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News

New Unit for DZD Diabetes Clinical Trials at Heidelberg University Hospital

A new unit for diabetes clinical trials at Heidelberg University Hospital shall help to elucidate the pathogenesis and course of diabetes mellitus and its complications. Within the framework of long-term trials, physicians shall examine patients who have various stages of the disease (pre-diabetes, newly diagnosed diabetes, long standing diabetes) with regard to possible long-term damage such as heart attacks, strokes, blindness and nerve disorders. Until now the consensus was that maintaining good blood glucose control reduces these complications. However, studies could not confirm this. Therefore, the researchers want to elucidate which metabolic processes cause these late complications.

 

Participants are still needed for three major trials. They should be at least 18 years old; a referral is not necessary. Participants will be given a comprehensive clinical examination and medical counseling and will receive an allowance to cover expenses. The patient’s primary physician will receive a detailed report of the findings.

Diabetes mellitus still not adequately understood
“Our understanding of diabetes mellitus is still not adequate,” said Dr. Stefan Kopf, senior physician at the Department of Endocrinology, Metabolism and Clinical Chemistry. As head of the Unit for Diabetes Clinical Trials, which collaborates with the German Center for Diabetes Research (DZD) and the German Diabetes Center (DDZ) in Düsseldorf, he explained that the problem lies in the dogmatization of the surrogate parameter HbA1c. Surrogate parameters are laboratory values that only provide an indirect inference to the metabolic processes, but have no direct connection with the actual disease. This HbA1c value is used in medical practice to monitor the course of the diabetes mellitus and to coordinate the treatment on the basis of this value.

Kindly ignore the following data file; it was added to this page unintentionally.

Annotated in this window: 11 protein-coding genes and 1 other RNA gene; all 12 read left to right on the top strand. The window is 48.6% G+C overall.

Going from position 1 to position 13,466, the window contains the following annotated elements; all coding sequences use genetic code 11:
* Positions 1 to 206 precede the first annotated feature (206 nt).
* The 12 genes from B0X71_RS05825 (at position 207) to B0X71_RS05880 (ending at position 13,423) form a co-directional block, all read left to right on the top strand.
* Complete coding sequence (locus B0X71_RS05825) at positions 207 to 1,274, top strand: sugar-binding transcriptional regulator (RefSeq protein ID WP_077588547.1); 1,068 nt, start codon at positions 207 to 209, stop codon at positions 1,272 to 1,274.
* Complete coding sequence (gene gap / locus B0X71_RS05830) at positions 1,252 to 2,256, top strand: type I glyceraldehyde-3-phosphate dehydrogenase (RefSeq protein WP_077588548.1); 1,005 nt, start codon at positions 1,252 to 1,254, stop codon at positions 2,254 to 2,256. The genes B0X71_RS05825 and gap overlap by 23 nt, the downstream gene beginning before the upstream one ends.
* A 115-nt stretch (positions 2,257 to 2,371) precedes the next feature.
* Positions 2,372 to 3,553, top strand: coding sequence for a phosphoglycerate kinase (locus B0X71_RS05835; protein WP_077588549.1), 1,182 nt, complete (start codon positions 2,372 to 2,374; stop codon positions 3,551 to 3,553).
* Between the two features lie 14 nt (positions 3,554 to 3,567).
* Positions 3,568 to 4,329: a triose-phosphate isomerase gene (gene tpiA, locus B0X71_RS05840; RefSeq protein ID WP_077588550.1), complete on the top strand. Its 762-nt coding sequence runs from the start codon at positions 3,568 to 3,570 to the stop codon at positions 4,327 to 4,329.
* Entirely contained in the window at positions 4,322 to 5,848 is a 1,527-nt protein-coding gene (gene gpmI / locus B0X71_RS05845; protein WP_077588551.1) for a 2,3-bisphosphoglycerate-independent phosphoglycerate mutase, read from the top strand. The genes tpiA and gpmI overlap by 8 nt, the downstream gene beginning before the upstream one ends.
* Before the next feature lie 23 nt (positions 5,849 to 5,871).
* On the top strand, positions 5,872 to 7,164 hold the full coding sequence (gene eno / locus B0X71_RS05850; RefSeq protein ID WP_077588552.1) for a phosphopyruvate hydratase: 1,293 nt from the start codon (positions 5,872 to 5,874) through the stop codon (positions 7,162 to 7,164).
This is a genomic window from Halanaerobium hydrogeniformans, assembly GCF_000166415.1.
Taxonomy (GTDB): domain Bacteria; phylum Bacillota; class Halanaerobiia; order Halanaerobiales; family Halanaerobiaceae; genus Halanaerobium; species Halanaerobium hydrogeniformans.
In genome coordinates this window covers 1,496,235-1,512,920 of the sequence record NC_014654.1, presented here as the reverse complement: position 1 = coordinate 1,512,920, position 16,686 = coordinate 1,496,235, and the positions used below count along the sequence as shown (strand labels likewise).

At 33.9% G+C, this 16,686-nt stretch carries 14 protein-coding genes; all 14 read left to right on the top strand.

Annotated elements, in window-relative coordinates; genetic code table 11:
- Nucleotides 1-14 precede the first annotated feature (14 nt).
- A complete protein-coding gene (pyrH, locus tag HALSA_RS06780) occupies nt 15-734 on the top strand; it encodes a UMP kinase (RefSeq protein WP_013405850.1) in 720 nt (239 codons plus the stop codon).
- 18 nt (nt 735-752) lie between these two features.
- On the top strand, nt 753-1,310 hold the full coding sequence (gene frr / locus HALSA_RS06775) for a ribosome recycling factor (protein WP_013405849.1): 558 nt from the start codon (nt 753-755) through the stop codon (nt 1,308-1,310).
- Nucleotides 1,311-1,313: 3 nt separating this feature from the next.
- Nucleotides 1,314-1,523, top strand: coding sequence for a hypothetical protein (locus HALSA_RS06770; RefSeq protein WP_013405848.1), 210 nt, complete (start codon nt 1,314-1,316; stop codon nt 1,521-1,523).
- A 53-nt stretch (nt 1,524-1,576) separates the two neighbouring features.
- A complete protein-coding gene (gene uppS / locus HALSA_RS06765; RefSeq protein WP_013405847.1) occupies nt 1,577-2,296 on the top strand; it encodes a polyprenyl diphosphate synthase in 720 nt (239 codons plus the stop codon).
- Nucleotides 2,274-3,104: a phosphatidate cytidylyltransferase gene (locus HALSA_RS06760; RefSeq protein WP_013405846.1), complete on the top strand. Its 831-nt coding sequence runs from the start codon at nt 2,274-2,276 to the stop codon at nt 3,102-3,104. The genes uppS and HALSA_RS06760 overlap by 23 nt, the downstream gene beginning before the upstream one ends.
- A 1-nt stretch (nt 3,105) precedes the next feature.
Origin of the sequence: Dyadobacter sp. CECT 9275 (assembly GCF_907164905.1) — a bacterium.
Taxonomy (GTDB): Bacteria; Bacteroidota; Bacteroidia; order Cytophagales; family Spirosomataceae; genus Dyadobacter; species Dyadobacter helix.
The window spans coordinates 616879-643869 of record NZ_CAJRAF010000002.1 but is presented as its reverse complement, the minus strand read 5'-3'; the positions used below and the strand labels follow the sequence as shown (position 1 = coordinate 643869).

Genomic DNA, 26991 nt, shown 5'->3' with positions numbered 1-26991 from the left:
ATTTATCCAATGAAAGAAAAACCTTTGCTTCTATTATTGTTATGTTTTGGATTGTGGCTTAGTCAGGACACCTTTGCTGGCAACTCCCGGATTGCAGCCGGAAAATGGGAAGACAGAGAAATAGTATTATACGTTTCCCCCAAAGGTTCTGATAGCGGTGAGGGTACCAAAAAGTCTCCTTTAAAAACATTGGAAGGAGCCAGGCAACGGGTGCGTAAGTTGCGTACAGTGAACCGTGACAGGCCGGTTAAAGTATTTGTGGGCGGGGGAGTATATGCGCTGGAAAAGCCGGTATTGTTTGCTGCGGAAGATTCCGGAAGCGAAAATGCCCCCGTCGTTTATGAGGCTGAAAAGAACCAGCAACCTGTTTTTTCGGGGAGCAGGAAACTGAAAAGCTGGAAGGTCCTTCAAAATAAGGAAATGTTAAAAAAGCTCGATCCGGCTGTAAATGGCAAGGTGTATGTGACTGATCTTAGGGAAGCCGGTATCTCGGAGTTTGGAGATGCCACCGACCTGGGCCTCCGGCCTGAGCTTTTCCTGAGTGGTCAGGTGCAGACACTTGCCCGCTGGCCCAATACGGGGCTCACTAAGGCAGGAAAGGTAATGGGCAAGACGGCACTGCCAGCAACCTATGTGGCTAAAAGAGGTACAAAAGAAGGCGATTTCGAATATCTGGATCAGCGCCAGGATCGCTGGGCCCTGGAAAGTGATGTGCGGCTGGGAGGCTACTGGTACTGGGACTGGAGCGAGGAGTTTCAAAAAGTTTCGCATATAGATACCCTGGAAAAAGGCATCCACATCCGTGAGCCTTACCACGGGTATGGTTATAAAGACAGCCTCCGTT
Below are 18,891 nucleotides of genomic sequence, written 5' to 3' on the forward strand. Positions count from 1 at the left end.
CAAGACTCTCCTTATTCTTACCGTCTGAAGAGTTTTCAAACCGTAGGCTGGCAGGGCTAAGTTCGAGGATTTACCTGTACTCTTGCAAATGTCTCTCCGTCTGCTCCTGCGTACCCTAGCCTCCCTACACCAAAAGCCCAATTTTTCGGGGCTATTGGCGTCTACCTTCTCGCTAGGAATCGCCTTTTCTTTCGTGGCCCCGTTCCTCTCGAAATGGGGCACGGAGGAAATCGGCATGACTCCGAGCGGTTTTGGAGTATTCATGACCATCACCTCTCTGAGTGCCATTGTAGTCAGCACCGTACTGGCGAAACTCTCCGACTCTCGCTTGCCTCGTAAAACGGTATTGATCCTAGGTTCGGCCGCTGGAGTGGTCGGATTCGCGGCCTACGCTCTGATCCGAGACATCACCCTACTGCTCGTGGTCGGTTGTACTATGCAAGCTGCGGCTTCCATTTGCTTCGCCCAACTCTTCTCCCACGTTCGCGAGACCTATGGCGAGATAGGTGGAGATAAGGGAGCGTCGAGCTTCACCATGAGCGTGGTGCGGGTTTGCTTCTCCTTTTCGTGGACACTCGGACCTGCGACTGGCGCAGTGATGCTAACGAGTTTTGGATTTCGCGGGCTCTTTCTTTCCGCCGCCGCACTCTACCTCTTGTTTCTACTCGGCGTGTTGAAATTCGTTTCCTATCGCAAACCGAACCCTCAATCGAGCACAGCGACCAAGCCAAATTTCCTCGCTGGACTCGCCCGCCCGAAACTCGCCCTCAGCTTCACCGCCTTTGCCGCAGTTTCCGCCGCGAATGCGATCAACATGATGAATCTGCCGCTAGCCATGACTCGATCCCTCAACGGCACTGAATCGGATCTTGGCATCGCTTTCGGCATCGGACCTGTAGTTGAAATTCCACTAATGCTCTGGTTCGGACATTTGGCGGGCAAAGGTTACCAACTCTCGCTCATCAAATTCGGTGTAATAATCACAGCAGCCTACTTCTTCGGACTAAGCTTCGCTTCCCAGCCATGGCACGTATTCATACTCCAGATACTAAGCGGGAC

The first results of large clinical trials in the late 1970s indicated that high blood glucose levels and a high HbA1c value were detrimental for the patients concerned and thus required treatment. Follow-up studies, however, showed that blood glucose levels or the HbA1c value only explained about 11 percent of all long-term damage. Another trial, in which blood glucose levels were aggressively reduced, had to be canceled because a number of patients died.
“Typical late complications of diabetes arise even if blood glucose levels are not elevated – this has been shown by further results from basic research. Diabetes should therefore not only be defined by elevated blood glucose levels. Here special molecules – so-called reactive metabolites – play a role that intervene in various metabolic mechanisms and therefore lead to long-term damage,” said Dr. Stefan Kopf. 

Participants are currently being sought for the following trials:
 Pre-Diabetes Intervention Study (PLIS)
 Patients with pre-diabetes may participate in this trial – i.e. patients who are overweight and have elevated blood glucose levels between 100-125 mg/dl. The lifestyle intervention study includes a detailed clinical examination, an MRI to monitor the success of the intervention as well as nutrition and exercise counseling. The trial is designed for a period of three years with the aim of preventing the onset of manifest diabetes.
 German Diabetes Study (DDS)
Patients with newly diagnosed diabetes mellitus (type 1 and 2) may participate in this study. The study duration is ten years. Patients receive both a detailed clinical examination and an MRI. The aim of this study is to better understand the development of diabetes and its late complications.
 Gestational Diabetes Study (PREG)
This trial is for the early detection of gestational diabetes. In addition, the individual risk for developing type 2 diabetes after pregnancy shall be investigated. The minimum observation period is one year.
Depending on the trial, an expense allowance between 25 and 400 EUR shall be paid to the participants.

Interested patients can apply directly to the Unit for Diabetes Clinical Trials Heidelberg:
Phone: +49(0)6221 56 - 8606 or 56 – 36323
e-mail:

 
University Hospital and Medical School of Heidelberg: patient care, research and teaching of high international reputation
 Heidelberg University Hospital is one of the leading medical centers in Germany; the Medical School of the University of Heidelberg is among the top internationally renowned biomedical research institutions in Europe. The common goal is to develop innovative diagnostics and treatments and to implement them quickly to benefit patients. The Hospital and the Medical School employ around 12,600 employees and are active in training and qualification programs. Each year, around 66,000 patients receive full or partial inpatient care in more than 50 clinical departments (circa 1,900 beds), and more than one million outpatient consultations are provided. The Heidelberg Curriculum Medicinale (HeiCuMed) is considered to be one of the top medical training programs in Germany. At present, approximately 3,500 aspiring doctors are studying in Heidelberg.

Further information:
Unit for Diabetes Clinical Trials Heidelberg